Ever since their description by Aristotle, chameleons have populated myths and legends because of a number of features such as a long projectile tongue, independently movable eyes, zygodactylous feet, a very slow pace and the striking capacity of some species to rapidly shift from one vivid colour to another1,2,3. Many vertebrates can rapidly change colour for camouflage, communication and thermoregulation2,4,5,6,7, but these so-called physiological colour changes are generally mediated by modifications of skin brightness (that is, diffuse and/or specular reflectivity) through dispersion/aggregation of pigment-containing organelles, especially melanosomes, within dermal chromatophores6,7. On the other hand, rapid active tuning of skin hue has been described in only a handful of species and generally involves structural, rather than pigmentary, components, that is, multilayer nano-reflectors with alternating high and low refractive indices that generate interference of light waves. For example, some species of squid can rapidly tune skin iridescence through periodical invaginations of plasma membrane deep into specialized cells called iridophores, generating arrays of alternating cytoplasmic protein-rich lamellae and extracellular channels8,9. In fish, amphibians and reptiles, iridophores containing transparent guanine nanocrystals generate a large variety of structural colours, and modifications of the multilayer reflector geometry has been suggested to generate colour change in a few species10,11,12,13,14. Finally, it must be emphasized that the colour of a reptile skin patch is often the result of interactions among pigmentary and structural elements14,15.

Combining histology, electron microscopy and photometric videography techniques with numerical band-gap modelling, here we show that chameleons have evolved two superimposed populations of iridophores with different morphologies and functions: the upper multilayer is responsible for rapid structural colour change through active tuning of guanine nanocrystal spacing in a triangular lattice, whereas the deeper population of cells broadly reflects light, especially in the near-infrared range. This combination of two functionally different layers of iridophores constitutes an evolutionary novelty that allows some species of chameleons to combine efficient camouflage and dramatic display, while potentially moderating the thermal consequences of intense solar radiations.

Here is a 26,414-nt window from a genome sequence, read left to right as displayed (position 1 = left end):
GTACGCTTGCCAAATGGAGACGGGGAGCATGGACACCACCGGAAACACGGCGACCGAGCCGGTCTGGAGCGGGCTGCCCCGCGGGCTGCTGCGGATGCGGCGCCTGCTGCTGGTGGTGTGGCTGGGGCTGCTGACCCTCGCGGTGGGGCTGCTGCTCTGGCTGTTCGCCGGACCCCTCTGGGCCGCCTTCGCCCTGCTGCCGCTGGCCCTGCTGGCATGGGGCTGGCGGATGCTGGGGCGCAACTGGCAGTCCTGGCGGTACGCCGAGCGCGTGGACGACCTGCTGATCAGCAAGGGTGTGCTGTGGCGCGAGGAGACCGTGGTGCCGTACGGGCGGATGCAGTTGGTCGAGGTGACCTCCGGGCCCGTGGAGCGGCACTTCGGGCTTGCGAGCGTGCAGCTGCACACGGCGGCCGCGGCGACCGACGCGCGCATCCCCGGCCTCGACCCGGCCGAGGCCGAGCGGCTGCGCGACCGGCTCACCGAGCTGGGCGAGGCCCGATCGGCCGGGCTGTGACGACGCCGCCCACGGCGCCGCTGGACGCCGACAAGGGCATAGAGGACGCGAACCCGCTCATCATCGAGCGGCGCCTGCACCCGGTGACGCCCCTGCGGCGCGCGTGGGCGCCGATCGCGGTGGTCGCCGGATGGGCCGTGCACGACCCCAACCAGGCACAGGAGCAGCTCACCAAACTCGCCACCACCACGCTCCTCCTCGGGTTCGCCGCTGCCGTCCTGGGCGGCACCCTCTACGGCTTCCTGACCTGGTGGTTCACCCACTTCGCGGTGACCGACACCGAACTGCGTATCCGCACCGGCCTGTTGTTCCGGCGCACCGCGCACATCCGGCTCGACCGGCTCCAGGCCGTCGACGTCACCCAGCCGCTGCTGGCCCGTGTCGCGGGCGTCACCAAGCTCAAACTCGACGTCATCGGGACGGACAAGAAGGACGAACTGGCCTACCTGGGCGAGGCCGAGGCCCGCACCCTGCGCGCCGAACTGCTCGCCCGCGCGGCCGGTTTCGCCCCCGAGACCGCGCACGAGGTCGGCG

Colour-change abilities of panther chameleons

We study the panther chameleon (Furcifer pardalis), a lizard from Madagascar, capable of dynamic colour change. Our Raman spectroscopy analyses indicate the presence of two types of dark chromatophores containing respectively melanin16 and an unidentified dark-blue pigment (Supplementary Fig. 1). Although panther chameleons of both sexes and all ages can strongly modulate the brightness of the skin through dispersion of these pigments (for example, in response to stress), adult males are additionally characterized both by exceptionally large intraspecific colour variation (with various combinations of white, red, green and blue skin) among geographic locales within Madagascar and their ability to rapidly change colour (hue). Indeed, when encountering a male competitor or a potentially receptive female, a mature male panther chameleon can shift the background colour of its skin (Fig. 1a) from green to yellow or orange, whereas blue patches turn whitish and red becomes brighter with less conspicuous hue modifications. This process occurs within a couple of minutes and is fully reversible (Supplementary Movies 1,2,3).

Figure 1: Colour change and iridophore types in panther chameleons.
figure 1

(a) Reversible colour change is shown for two males (m1 and m2): during excitation (white arrows), background skin shifts from the baseline state (green) to yellow/orange and both vertical bars and horizontal mid-body stripe shift from blue to whitish (m1). Some animals (m2 and Supplementary Movie 2) have their blue vertical bars covered by red pigment cells. (b) Red dots: time evolution in the CIE chromaticity chart of a third male with green skin in a high-resolution video (Supplementary Movie 3); dashed white line: optical response in numerical simulations using a face-centred cubic (FCC) lattice of guanine crystals with lattice parameter indicated with black arrows. (c) Haematoxylin and eosin staining of a cross-section of white skin showing the epidermis (ep) and the two thick layers of iridophores (see also Supplementary Fig. 1). (d) TEM images of guanine nanocrystals in S-iridophores in the excited state and three-dimensional model of an FCC lattice (shown in two orientations). (e) TEM image of guanine nanocrystals in D-iridophores. Scale bars, 20 μm (c); 200 nm (d,e).

In-vivo photometry and skin structure